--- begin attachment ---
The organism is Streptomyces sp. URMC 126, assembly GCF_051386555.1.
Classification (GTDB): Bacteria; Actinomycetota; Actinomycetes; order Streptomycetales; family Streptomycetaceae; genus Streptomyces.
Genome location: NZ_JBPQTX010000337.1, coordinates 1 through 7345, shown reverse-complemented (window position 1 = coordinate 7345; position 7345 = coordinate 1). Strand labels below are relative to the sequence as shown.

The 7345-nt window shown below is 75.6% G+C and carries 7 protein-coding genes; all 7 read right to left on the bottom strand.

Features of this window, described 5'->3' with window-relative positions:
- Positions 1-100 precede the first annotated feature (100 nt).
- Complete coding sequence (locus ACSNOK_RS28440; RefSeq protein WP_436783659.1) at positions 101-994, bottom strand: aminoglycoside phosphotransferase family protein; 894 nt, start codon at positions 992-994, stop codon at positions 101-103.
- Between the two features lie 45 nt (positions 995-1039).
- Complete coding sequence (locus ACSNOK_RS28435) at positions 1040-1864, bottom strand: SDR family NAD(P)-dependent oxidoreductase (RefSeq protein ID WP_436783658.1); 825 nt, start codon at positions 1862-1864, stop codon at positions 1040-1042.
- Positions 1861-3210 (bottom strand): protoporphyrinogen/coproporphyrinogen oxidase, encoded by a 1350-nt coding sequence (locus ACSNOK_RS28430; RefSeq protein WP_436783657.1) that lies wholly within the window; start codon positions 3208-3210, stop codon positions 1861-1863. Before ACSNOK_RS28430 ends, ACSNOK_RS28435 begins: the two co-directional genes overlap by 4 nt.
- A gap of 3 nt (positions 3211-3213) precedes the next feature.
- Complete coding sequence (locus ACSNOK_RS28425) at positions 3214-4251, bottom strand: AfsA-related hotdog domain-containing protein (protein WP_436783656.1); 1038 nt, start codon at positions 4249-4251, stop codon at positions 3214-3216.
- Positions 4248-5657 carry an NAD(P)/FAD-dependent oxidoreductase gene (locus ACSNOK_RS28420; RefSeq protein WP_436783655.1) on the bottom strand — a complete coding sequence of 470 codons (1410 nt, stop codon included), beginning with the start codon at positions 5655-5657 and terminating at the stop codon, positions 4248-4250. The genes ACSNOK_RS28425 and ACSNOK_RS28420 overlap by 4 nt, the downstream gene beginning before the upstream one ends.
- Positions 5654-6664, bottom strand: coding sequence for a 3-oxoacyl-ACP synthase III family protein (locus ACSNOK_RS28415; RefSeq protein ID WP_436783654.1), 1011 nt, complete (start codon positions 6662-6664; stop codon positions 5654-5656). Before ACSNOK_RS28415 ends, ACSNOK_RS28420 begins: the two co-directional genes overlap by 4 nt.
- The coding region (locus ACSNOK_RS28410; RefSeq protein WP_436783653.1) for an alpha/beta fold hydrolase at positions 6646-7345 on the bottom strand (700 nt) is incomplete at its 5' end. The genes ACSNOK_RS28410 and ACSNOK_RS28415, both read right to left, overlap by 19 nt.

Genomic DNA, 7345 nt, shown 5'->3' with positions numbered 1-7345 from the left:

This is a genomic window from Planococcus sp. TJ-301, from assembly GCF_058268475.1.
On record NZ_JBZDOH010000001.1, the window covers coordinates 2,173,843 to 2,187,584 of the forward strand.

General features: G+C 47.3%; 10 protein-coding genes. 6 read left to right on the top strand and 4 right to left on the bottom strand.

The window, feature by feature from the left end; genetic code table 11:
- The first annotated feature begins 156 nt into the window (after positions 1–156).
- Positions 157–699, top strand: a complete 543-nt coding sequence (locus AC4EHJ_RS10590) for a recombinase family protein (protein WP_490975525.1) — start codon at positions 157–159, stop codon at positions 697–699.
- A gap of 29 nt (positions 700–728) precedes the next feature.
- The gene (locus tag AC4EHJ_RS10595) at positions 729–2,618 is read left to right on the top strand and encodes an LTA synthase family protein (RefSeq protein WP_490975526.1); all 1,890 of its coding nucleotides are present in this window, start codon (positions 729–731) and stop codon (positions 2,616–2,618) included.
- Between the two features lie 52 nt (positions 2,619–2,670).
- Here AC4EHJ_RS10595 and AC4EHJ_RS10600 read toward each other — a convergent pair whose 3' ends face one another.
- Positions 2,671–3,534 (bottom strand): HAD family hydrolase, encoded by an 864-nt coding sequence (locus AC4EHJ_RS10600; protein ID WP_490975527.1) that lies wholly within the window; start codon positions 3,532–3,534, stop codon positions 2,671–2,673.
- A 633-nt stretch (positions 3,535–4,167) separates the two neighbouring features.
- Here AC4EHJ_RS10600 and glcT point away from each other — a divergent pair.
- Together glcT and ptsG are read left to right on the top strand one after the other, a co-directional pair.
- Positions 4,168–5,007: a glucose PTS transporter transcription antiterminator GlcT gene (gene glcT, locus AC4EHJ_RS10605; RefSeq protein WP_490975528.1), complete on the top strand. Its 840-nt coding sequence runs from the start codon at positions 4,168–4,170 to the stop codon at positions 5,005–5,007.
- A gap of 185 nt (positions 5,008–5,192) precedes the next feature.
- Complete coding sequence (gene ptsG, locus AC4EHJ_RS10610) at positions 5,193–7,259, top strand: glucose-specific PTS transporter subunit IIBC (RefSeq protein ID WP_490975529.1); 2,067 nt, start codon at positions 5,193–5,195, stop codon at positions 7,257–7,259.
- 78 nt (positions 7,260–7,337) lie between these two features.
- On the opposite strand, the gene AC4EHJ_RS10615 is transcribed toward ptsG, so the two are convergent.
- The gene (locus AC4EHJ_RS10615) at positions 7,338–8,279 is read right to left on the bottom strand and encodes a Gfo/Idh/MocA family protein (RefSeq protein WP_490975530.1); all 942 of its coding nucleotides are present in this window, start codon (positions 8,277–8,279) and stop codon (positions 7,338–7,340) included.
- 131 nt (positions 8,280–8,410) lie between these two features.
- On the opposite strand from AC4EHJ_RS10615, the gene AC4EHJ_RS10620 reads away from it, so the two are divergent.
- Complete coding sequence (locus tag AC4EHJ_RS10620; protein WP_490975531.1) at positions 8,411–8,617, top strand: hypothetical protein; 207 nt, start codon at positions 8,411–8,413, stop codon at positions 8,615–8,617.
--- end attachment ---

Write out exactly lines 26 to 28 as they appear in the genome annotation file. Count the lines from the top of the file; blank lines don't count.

- Here AC4EHJ_RS10595 and AC4EHJ_RS10600 read toward each other — a convergent pair whose 3' ends face one another.
- Positions 2,671–3,534 (bottom strand): HAD family hydrolase, encoded by an 864-nt coding sequence (locus AC4EHJ_RS10600; protein ID WP_490975527.1) that lies wholly within the window; start codon positions 3,532–3,534, stop codon positions 2,671–2,673.
- A 633-nt stretch (positions 3,535–4,167) separates the two neighbouring features.